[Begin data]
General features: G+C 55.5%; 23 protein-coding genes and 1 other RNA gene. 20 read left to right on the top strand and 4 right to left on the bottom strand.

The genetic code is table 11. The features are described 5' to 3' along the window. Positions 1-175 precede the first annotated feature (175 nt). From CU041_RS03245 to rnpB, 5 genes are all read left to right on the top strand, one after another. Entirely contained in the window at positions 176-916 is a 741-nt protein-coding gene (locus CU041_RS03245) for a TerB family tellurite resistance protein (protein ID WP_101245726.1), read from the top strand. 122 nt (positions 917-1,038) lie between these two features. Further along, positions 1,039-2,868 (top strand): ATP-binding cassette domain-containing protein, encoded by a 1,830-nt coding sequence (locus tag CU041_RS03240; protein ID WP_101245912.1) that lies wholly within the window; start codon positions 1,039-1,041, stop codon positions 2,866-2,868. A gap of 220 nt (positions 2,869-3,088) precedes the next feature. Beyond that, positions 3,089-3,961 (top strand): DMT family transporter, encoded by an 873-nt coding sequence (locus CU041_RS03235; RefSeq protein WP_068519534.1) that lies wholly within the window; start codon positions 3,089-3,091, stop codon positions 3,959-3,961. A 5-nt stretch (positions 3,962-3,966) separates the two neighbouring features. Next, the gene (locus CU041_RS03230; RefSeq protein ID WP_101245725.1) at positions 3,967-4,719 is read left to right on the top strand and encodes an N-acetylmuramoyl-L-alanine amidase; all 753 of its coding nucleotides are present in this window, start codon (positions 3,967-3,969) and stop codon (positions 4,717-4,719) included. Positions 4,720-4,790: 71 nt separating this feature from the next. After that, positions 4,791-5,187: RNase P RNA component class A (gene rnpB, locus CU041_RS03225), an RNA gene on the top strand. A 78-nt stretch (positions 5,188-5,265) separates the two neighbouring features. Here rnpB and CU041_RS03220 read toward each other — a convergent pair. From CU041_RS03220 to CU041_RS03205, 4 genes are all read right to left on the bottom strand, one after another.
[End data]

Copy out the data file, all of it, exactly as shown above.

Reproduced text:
General features: G+C 55.5%; 23 protein-coding genes and 1 other RNA gene. 20 read left to right on the top strand and 4 right to left on the bottom strand.

The genetic code is table 11. The features are described 5' to 3' along the window. Positions 1-175 precede the first annotated feature (175 nt). From CU041_RS03245 to rnpB, 5 genes are all read left to right on the top strand, one after another. Entirely contained in the window at positions 176-916 is a 741-nt protein-coding gene (locus CU041_RS03245) for a TerB family tellurite resistance protein (protein ID WP_101245726.1), read from the top strand. 122 nt (positions 917-1,038) lie between these two features. Further along, positions 1,039-2,868 (top strand): ATP-binding cassette domain-containing protein, encoded by a 1,830-nt coding sequence (locus tag CU041_RS03240; protein ID WP_101245912.1) that lies wholly within the window; start codon positions 1,039-1,041, stop codon positions 2,866-2,868. A gap of 220 nt (positions 2,869-3,088) precedes the next feature. Beyond that, positions 3,089-3,961 (top strand): DMT family transporter, encoded by an 873-nt coding sequence (locus CU041_RS03235; RefSeq protein WP_068519534.1) that lies wholly within the window; start codon positions 3,089-3,091, stop codon positions 3,959-3,961. A 5-nt stretch (positions 3,962-3,966) separates the two neighbouring features. Next, the gene (locus CU041_RS03230; RefSeq protein ID WP_101245725.1) at positions 3,967-4,719 is read left to right on the top strand and encodes an N-acetylmuramoyl-L-alanine amidase; all 753 of its coding nucleotides are present in this window, start codon (positions 3,967-3,969) and stop codon (positions 4,717-4,719) included. Positions 4,720-4,790: 71 nt separating this feature from the next. After that, positions 4,791-5,187: RNase P RNA component class A (gene rnpB, locus CU041_RS03225), an RNA gene on the top strand. A 78-nt stretch (positions 5,188-5,265) separates the two neighbouring features. Here rnpB and CU041_RS03220 read toward each other — a convergent pair. From CU041_RS03220 to CU041_RS03205, 4 genes are all read right to left on the bottom strand, one after another.